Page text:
External Affairs Minister S Jaishankar, known for not shying away from making India’s stance clear on foreign policy matters, went all out again on key issues in a recent interview.
From calling out the “romanticism” of former Indian prime minister Jawaharlal Nehru on China to slamming Pakistan and Pakistan over extremism, Jaishankar made several strong statements.
EAM Jaishankar on Nehru’s ‘romanticism’ on China
Speaking on India’s approach of engaging with China with realism to deal with the neighbouring country’s aggressive measures, Jaishankar hit out at the “romanticism” of the Nehruvian era with China.
“I argue for dealing with China from a basis of realism — that strain of realism, which I feel — strains all the way from Sardar Patel to Narendra Modi — that is the strain of realism which I feel should allow us to have a certain approach,” Jaishankar said in an interview with news agency ANI.
He elaborated, stating, “If you look at the last 75 years of our foreign policy, we have had a strain of realism about China and we have had a strain of romanticism, non-realism about China. It begins from day one where there is a sharp difference of opinion on how to respond to China between Nehru and Sardar Patel.”
Jaishankar underscored that the PM Narendra Modi government aligns more with the realism advocated by Sardar Patel, saying, “The Modi government is more in conformity with the strain of realism which originated from Sardar Patel in dealing with China…I argue for dealing with China on the basis of realism that extends all the way from Sardar Patel to Narendra Modi.”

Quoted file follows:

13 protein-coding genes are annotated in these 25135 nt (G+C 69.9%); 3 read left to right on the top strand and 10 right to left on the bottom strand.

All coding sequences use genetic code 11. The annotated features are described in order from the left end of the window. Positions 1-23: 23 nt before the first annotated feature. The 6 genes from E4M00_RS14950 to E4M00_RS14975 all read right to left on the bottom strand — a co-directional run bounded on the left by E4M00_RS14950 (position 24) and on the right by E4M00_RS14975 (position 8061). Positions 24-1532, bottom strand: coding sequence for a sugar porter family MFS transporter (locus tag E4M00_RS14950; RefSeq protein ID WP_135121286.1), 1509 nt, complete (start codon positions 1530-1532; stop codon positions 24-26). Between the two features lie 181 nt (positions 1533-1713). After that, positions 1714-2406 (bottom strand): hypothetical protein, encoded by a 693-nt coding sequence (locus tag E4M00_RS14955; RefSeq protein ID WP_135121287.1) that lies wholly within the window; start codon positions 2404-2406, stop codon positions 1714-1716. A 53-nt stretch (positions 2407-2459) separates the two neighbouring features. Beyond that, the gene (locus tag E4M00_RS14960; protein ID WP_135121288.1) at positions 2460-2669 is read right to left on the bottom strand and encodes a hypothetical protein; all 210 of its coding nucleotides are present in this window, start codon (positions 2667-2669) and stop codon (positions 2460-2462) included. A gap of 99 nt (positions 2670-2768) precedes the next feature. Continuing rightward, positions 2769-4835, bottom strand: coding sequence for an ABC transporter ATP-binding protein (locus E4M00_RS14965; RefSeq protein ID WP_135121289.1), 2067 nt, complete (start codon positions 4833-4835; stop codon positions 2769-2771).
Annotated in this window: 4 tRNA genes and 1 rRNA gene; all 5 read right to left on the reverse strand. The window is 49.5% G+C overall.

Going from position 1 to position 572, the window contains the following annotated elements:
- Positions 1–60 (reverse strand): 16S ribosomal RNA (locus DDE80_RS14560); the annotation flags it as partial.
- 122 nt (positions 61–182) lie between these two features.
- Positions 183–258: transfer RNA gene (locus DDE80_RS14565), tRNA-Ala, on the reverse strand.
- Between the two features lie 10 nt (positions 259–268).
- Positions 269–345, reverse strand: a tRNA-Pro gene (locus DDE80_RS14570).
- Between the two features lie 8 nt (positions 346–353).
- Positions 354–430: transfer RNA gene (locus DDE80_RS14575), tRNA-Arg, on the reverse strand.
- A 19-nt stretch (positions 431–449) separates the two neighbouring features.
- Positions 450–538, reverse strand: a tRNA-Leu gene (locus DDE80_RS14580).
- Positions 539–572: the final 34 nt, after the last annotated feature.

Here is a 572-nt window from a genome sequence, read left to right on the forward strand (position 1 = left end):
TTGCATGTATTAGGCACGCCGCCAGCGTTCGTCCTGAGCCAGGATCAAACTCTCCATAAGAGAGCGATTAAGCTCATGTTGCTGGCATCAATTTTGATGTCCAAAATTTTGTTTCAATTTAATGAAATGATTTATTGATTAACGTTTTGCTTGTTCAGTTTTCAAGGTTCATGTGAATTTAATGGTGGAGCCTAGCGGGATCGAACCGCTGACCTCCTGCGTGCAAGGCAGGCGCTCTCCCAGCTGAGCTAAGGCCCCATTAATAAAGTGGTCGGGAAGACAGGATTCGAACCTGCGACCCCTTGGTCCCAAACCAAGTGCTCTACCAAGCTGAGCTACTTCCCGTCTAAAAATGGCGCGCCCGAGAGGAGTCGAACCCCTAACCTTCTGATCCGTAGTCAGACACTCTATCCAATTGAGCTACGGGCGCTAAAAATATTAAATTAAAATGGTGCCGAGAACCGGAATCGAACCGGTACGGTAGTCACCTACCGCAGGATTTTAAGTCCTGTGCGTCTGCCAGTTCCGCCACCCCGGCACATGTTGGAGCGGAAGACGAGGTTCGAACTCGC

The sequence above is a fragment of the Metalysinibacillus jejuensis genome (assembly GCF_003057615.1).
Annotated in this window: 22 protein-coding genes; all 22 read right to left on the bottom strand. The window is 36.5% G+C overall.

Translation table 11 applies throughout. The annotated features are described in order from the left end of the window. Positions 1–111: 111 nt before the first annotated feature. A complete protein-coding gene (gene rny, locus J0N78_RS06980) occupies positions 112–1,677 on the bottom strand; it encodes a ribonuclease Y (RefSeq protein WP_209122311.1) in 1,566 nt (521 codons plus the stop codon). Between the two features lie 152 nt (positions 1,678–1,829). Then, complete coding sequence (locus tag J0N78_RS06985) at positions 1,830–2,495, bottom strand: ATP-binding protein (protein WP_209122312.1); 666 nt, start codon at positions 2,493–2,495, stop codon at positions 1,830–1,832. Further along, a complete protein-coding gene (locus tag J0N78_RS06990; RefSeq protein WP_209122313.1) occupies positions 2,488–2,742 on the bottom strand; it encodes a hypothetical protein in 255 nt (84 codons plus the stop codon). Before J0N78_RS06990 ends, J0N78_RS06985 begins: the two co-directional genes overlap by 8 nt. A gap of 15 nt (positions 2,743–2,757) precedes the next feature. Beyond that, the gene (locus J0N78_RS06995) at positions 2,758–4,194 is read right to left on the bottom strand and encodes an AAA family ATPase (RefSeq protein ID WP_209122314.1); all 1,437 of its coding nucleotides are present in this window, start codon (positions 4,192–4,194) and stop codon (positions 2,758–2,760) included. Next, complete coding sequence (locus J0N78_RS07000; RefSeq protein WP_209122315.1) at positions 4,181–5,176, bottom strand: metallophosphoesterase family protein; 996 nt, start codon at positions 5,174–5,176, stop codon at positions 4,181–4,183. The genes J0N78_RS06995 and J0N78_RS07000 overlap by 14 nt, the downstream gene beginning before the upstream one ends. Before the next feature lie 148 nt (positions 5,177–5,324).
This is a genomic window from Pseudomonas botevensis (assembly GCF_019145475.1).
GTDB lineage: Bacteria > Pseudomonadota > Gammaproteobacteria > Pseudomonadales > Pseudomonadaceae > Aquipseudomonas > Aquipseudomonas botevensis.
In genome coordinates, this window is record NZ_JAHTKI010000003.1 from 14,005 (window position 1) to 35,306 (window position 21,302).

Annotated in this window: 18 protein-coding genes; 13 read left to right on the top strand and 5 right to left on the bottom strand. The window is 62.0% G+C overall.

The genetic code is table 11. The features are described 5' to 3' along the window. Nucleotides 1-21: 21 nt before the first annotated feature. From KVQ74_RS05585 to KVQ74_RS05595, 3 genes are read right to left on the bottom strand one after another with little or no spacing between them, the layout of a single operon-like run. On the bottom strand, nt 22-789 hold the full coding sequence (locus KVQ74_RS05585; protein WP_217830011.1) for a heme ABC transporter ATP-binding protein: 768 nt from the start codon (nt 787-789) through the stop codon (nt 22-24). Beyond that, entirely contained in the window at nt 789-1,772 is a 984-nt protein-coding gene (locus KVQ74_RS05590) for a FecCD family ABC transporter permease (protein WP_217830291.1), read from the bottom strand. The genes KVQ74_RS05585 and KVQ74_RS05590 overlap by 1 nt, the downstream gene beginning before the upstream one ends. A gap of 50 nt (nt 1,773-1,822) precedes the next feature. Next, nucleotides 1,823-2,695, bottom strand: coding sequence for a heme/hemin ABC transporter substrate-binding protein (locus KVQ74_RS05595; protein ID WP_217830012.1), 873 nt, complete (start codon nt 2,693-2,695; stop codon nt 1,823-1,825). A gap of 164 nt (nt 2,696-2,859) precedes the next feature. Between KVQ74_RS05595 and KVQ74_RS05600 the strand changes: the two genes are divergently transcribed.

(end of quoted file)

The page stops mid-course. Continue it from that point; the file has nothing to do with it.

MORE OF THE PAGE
Questioning Nehru’s decisions, Jaishankar raised concerns about giving China a Security Council seat, adding, “The alternative strain which starts with Nehru’s China first policy, which says first let China take the security council seat… from China first policy ends up as Chindia policy.”
EAM Jaishankar on India’s current relationship with China
S Jaishankar emphasized the imperative for India to adopt a realistic engagement with China during the interview. He advocated for the establishment of a relationship built on the pillars of mutual respect, sensitivity, and shared interests.
In a reevaluation of India’s approach, Jaishankar underscored the necessity to counter China’s aggressive measures. Criticizing the romanticized perspective of the Nehruvian era in dealing with China he highlighted the need for a more pragmatic and grounded stance in the current geopolitical landscape.
Addressing India’s past interactions with China, Jaishankar stated, “I don’t think we always lost out, but at various points of time, when we talk about the parts of the past today, it would be very difficult to understand, Panchsheel agreement is another such example… The role of confidence and assurance, the fact that we are a multiple millennia civilization. All of this should be in our demeanor, in our standing and in the way we approach other countries.”
EAM Jaishankar on ties between India and Canada
Shifting focus to Canada, Jaishankar expressed concern over Khalistani forces operating in the country’s political landscape. He remarked, “The issue at heart is the fact that in Canadian politics, these Khalistani forces have been given a lot of space and have been allowed to indulge in activities which I think are damaging to the relationship, clearly not in India’s interest, and not in Canada’s interest either.”
While addressing the strained diplomatic ties with Canada, Jaishankar emphasized that the Khalistan issue is not new, stating, “The Khalistan issue has existed for years… It’s not for me to speculate on other prime ministers.” He clarified that the G20 summit in New Delhi had no relation to the Khalistani issue in Canada.
EAM S Jaishankar on cross-border terrorism practice by Pakistan
Additionally, Jaishankar commented on Pakistan’s use of cross-border terrorism as a strategy, stating, “What Pakistan was trying to do, not now but over multiple decades, was really to use cross-border terrorism to bring India to the table. That, in essence, was its core policy. We have made that irrelevant by not playing that game now.”
Throughout the interview, Jaishankar consistently advocated for a realistic and mutual approach in India’s foreign relations, emphasizing respect, sensitivity, and shared interests in dealing with both China and Canada.